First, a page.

One of my original grail items was a sage/mint green chambray work shirt. I remembered seeing a picture of one from John Lofgren early on in my denim journey and I was immediately smitten with the beautiful and unique color. There were a few more examples that I saw over time from brands such as Freewheelers and Cushman and those pictures only made me want one more. Unfortunately, every example that I had seen was sold out and I could not find any new examples.
After months of searching, I did eventually find one from Freewheelers in a size that was a little too small for me, but I bought anyway because it was my only option at the time. It quickly became one of my favorite shirts even though it was always a little tight on me. When I started hitting the gym this spring, it finally became unwearable and I had to sell it. On the plus side, it was right around this time that Bryan from the Rite Stuff released his follow up to his Heracles shirt- the Atlas shirt.
This shirt came in two different salt and pepper chambray colors: charcoal and sage. The sage was the one that I needed and I quickly purchased a size 38/M. Fit is one of the most important aspects to discuss with this shirt. With the owner and founder of The Rite Stuff being a westerner (living in Taiwan) who appreciates Japanese-made clothing, a major selling point of the Rite Stuff is the blend of Japanese fabric and construction with western-oriented fits. However, Bryan is also very much interested in vintage workwear garments and has included a range of interesting features on this shirt.
The measurements for my shirt are as follows:
Back Length: 28”
The measurements of my shirt are all slightly larger than the ones provided on the website, but some of that may be due to differences in measuring methods. Also, provided measurements are always an estimation and these measurements are still well within reason. As of the writing of this article, I personally think that this is my best fitting chambray shirt. It is not quite the most comfortable because the one that is the most comfortable is too loose, but this Rite Stuff shirt balances being comfortable with looking good. I mainly attribute this to the waist tapering down over 2 inches. This may not work for everyone, but it works for me. Keep in mind that I was 15 pounds heavier when I took these pictures than I am as I post this review, so the fit is better on me now.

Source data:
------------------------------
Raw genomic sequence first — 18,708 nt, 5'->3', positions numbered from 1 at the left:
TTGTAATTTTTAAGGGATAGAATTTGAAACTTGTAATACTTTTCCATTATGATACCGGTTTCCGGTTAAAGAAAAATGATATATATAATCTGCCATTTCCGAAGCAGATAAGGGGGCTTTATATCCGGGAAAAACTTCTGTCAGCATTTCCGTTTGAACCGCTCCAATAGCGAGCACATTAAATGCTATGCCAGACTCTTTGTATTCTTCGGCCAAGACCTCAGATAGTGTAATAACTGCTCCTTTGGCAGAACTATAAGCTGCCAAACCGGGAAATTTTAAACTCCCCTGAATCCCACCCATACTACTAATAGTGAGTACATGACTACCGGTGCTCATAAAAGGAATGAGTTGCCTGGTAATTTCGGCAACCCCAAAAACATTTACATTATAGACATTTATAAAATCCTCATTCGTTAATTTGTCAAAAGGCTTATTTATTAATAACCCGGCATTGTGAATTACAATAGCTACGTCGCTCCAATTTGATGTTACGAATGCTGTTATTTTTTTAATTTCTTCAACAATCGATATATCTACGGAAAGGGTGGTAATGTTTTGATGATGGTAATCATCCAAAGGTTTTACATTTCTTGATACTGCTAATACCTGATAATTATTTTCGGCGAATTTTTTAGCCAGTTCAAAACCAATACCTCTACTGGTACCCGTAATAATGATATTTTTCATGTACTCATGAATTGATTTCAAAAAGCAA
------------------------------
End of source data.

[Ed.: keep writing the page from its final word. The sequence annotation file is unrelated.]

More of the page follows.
With that said, I cannot say if this is successful as a western-oriented fit. I am of European and Central American descent and am a US citizen, but I also fit into a lot of Japanese-made shirts quite well such as those from Momotaro, Freewheelers, and Iron Heart. Subjectively though, I love how this shirt fits. The only thing I would change is the length. I wish this shirt was a little longer because I always tuck my shirts and my longer shirts tuck easier than this one does.
To me, the star of the show here is the fabric. It is a 6.5oz 100% cotton salt and pepper covert chambray fabric that is milled in Japan. I would classify this as a medium-weight fabric for shirting, though depending on your climate and preference, you could consider it rather light or even a medium-heavy weight. Really, there is not much to say about it other than the fact that it is quite a nice fabric in a versatile weight with a fairly unique and in my eyes, beautiful color.
Given Bryan’s attention to detail, though, the fabric is not the only feature worth noting with this shirt. Along with some relatively standard features such as the chainstitch run-off and selvedge gusset, there are some slightly more unique features such as selvedge placket, cotton tags that are made and printed in Japan, chinstrap, and green urea cat’s eye buttons that I think look great with the shirt. More distinct features include the back yoke which is quite high and thin, the pentagonal front pockets, and the foldover sleeve cuffs.
Aside from the fabric and fit, my favorite aspects of this shirt are the unique pocket designs and the cuffs. I am not enough of a shirting expert to give exact data on how unique these pockets are, but I can’t remember seeing them much if at all before. What I love about them is that they have a similar shape to western shirt pockets without the flaps and snaps. I love western shirts so I love having this sort of aesthetic in a work shirt. The foldover cuffs are also something I cannot remember coming across before personally and because they look a little funky compared to other cuffs, they catch the eye, especially if you are detail-oriented and help set the shirt apart from the average chambray shirt. In addition, the way that they are designed makes them easier for me to do a single cuff with, which is great given my shorter arm length.
Construction quality is excellent. The stitching is quite dense and overall is straight and neat. Actual density was between 11-14 SPI depending on where I measured. In my stitching investigation, I found no wonky stitches or anything that had me worried for the garment’s longevity. All The Rite Stuff shirts are made by John Lofgren’s team which not only suggests a high level of quality, but essentially guarantees fair treatment of the workers as well.
The quality is indeed high with this shirt. Given all the details, the fabric, and the construction quality, I personally feel that this shirt is more than worth the $160 price tag. The fact that my only gripe is that I wish it was longer shows how overall happy I am with this shirt. I highly recommend checking out The Rite Stuff shirts HERE and I am certainly looking forward to what Bryan has coming next as I doubt this will be my last product from his new, but promising brand.